How Long Can the Economic Expansion Continue? Our U.S. Economist Weighs In | American Funds

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Darrell R. Spence Economist
economic outlook

How Long Can the Economic Expansion Continue?

Our U.S. Economist Weighs In


Darrell Spence is a U.S. economist with 24 years of investment industry experience. In this interview, Darrell discusses his thoughts on the U.S. economy, how long this bull market can last and the latest on tax reform as we head into 2018.


Q: What is your outlook for the U.S. economy?

A: The U.S. economy has been in an expansion for a while now and is probably the furthest along in terms of global economic recoveries, but I think it still has a ways to go. Growth is likely to remain above potential and the unemployment rate is likely to continue to drop. In fact, some of the resource utilization measures that we look at suggest core inflation could hit, if not exceed, the Fed’s unofficial 2% target by the end of 2018. So that is something that we’re watching pretty closely. And I think the Federal Reserve will continue to tighten gradually. I think two to three rate increases in 2018 is probably a reasonable assumption unless, again, growth or inflation really do something different than expected.
 


Q: The duration of the U.S. recovery is longer than the average expansion. How much longer can it last?

A: On average in the post-war period, expansions have lasted 60 months, and we’re now over 100. So it has definitely been longer than your average expansion, but if we’re going to talk about averages, let me give you a different way to think about it. On average, the economy has expanded to 123% of its prior peak before rolling over into a recession, and right now we’re at 115% of the prior peak. So from that perspective, we are below the average of prior expansions. Essentially growth has been slower in this expansion than it has been in the past. But the reason that’s important is because we think recessions are caused by excesses and imbalances that build up in the system that ultimately need to be corrected, and slower growth means they take longer to materialize. There doesn’t appear to be anything systemic, or any big imbalances that we think are of a significant size and nature that would push the U.S. economy into a recession, within the next 12 to 18 months.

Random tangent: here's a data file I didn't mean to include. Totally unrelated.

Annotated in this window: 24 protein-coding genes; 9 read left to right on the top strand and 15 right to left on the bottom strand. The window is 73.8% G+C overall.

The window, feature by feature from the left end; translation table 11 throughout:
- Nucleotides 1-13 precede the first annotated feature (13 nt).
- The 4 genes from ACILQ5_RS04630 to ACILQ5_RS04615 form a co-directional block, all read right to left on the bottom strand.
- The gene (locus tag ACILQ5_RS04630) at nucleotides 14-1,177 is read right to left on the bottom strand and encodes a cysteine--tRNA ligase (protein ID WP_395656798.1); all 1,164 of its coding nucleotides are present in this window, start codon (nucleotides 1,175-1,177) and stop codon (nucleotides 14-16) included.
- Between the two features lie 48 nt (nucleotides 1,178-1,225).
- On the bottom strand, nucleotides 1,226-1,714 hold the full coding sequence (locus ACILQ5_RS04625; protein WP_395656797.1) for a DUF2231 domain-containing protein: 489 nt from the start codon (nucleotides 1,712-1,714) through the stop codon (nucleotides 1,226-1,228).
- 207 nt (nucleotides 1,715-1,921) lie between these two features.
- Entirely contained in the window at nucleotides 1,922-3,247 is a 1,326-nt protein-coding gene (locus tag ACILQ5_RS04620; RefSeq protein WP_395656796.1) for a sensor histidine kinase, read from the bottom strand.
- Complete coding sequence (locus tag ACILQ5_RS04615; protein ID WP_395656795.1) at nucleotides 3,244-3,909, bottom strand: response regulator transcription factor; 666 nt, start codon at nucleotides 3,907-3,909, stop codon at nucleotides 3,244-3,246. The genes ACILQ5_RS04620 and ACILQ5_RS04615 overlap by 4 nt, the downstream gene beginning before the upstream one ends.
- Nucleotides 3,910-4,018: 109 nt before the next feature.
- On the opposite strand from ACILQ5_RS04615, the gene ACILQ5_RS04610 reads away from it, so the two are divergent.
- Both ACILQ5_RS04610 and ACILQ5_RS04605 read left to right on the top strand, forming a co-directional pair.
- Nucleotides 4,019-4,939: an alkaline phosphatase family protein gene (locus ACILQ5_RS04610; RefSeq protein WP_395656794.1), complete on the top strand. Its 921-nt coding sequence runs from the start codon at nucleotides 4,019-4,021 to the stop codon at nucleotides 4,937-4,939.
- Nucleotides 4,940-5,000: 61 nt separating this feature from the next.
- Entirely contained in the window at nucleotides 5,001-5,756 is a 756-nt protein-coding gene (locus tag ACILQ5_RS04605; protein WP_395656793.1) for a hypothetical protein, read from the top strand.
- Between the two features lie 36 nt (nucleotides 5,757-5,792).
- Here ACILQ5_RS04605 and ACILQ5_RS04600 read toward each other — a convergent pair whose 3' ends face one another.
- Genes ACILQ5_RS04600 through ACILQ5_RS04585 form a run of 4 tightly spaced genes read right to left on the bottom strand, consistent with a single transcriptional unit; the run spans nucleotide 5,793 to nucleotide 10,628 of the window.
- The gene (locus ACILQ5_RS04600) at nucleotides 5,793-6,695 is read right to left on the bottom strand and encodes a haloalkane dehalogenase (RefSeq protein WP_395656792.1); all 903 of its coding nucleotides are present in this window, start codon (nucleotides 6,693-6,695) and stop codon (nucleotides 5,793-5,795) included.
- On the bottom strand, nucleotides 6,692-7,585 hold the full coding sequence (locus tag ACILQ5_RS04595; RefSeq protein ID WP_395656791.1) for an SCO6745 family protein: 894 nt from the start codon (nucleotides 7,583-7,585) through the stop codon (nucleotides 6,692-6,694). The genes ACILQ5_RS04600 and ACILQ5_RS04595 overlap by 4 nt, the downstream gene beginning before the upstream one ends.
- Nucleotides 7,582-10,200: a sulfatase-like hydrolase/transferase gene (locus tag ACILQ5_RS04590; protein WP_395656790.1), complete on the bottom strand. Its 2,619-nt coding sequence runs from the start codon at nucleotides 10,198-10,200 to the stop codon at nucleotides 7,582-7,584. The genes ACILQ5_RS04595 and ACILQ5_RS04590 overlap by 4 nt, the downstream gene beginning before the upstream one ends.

Q: What do you expect the economic impact to be of tax reform?

A: It’s hard to put $1.5 trillion into the economy and not have an impact, and we’ll likely see that in 2018 and 2019. We estimate it would add about 25 basis points to GDP growth in 2018 and slightly less than that in 2019, but could be higher depending on how individuals spend that money. As far as which parts of the economy are impacted, consumers will obviously benefit as a lower tax bill can be meaningful, especially for lower income households. What may be underappreciated by the market is the impact of capital expenditures. Favorable treatment for capex could pull forward some planned projects into 2018 and 2019. Finally, it seems logical that any uptick in growth and inflation could cause the Federal Reserve to accelerate the pace of rate hikes in the next couple years.

Q: What is your view on current U.S. equity valuation levels?

A: P/E ratios are higher than they have been historically, but you need to look at them in the context of where interest rates are, which is why the interest rate outlook is so important for the equity market outlook. If we do think rates, particularly at the long end, are likely to remain lower for longer, then I think these types of multiples are sustainable. The market has done very well over the past 12 months, but valuations haven’t really changed much because the rally has largely been based on better earnings growth.
 


Q: What should investors expect in the event of a market pullback?

A: Not all bear markets are created equal. Some are short. Some are long. Some are not very severe. Some are obviously very severe. But what we have found is that the ones that are the most severe and last the longest tend to be, not surprisingly, associated with recessions. But the economy has been strong and we don’t really see excesses or imbalances developing. So if there was some market weakness over the next 12 months or so, I would suggest it would be more of a buying opportunity than a risk of a big bear market that would normally be associated with a recession.
 



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